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The Psychology Of Online Customization

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Editor’s note: Liraz Margalit serves as Customer Experience Psychologist for ClickTale. Her job involves incorporating theory and academic research into customer analysis, building a conceptual framework for insights into online consumer behavior.

E-commerce firms are discovering the value of online product customization and the additional revenue potential that can be generated from it. Over the last few years, product customization has burgeoned in the online space, as consumers look to buy a plethora of differing mass customized goods from suits to handbags and shoes, from bicycles to personal computers.

A survey of more than 1,000 online shoppers conducted by Bain & Co. found that more than a quarter of shoppers, 25-30 percent, are interested in online customization options, even if only 10 percent have tried it until now.

Moody’s estimates U.S. online clothing and shoe sales will top $45 billion by the end of 2014. If 25 percent of those online sales were customized, that would mean over $11 billion in sales per year from online customization.

The decision to buy a customized product is mediated by a number of unconscious factors that shape the customers’ final decision.

So strong has it become that, today, many popular brands rest their entire business strategy on their ability to customize. The NikeiD website, for example, offers customers the ability to customize their shoes. They can pick the color of the bottom and top of their new shoes, the pattern and shoe lace color, and even have an inspirational message sewn into the tongue of the shoes and the option to share their designs online. According to Brand Channel, NikeiD has seen its online business triple since 2004.

Why the Attraction of Customization?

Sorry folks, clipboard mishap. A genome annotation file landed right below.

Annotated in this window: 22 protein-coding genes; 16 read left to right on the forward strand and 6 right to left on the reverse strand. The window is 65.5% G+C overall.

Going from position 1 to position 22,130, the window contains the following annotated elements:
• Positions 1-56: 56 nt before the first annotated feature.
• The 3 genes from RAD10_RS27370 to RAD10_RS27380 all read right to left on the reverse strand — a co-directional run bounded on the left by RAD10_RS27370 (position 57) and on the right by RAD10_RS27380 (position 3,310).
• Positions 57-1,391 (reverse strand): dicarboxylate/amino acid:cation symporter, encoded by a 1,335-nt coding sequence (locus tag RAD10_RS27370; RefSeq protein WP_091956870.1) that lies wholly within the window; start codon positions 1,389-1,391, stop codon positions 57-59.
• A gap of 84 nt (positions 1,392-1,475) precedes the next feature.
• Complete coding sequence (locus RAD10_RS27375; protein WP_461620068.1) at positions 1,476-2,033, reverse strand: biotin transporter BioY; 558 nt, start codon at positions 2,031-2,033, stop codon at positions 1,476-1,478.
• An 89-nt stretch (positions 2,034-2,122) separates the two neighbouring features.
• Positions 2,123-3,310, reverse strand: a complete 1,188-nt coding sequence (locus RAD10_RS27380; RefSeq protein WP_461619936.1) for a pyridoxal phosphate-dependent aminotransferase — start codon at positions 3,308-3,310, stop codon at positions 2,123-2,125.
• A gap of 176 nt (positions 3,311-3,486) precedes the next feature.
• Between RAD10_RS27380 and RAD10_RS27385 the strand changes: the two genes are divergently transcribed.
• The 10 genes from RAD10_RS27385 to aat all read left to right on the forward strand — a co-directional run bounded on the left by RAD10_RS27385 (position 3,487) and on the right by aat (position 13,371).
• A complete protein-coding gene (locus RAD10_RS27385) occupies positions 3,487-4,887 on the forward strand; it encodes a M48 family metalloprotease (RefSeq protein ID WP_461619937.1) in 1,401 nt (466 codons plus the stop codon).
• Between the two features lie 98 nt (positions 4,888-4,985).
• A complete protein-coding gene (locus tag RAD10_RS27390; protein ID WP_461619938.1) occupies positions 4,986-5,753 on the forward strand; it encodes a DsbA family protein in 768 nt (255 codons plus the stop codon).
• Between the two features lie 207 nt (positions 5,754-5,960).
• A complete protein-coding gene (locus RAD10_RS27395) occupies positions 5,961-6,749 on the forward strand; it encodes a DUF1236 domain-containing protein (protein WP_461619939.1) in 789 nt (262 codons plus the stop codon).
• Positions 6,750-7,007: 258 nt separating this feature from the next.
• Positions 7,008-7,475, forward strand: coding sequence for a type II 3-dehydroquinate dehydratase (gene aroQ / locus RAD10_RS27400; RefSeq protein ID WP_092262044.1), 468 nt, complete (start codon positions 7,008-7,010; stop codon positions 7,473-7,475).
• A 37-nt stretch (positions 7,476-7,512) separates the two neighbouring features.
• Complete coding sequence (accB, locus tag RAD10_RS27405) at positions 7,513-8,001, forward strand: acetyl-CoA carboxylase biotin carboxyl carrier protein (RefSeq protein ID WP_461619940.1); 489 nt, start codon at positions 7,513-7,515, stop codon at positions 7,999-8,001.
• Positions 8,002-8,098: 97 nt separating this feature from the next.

Customization has become increasingly significant to brand-name companies because it’s now part of a broader trend that shifts from viewing customers as recipients of value to co-creators of value. Rather than being passive, the customer is now becoming a part of the “product development” process.

The decision to buy a customized product is mediated by a number of unconscious factors that shape the customers’ final decision. Moreover, the interaction in creating the product can lead the customer to buy it — even if they weren’t initially planning to.

“I Built It, Therefore I Own It”

The ability to influence the shape of an object automatically generates emotional attachment. The final design of a product reflects the customer’s individual taste; the self-selection of features, color, shape, etc. all work to provide a glimpse of the customer’s inner world.

The opportunity to take part in a process and influence the end result promotes emotional attachment that leads to psychological ownership, the feeling that something is “mine” even without legal ownership.

For example, kindergarten teachers feel proud as they see the children they have educated become successful adults. In the same way, online retail visitors may develop feelings of ownership toward the items in their cart just because the items stay in their cart whenever they re-enter the website.

In addition, the ability to customize a product and to be involved in the design process promotes feelings of control that have been also been found to increase feelings of psychological ownership. For example, people, especially those on a diet, prefer to choose the ingredients of their salad as it endows them with a sense of calorie control.

Also, the opportunity to touch an object creates sensual stimulation by activating the buyer’s touch receptors. As we are dealing with online purchasing, obviously the customer cannot feasibly touch the products; however the interaction with the product brings the imaginary path to life. The selection of the product’s features, colors and shape generates thoughts concerning “how it would feel” to own that object. According to Ann Schlosser (2003, 2006) object interactivity in the context of virtual objects produces far more vivid mental images compared to text or static pictures of an object. Those mental images help to create far higher customer engagement leading to an eventual purchase of the product.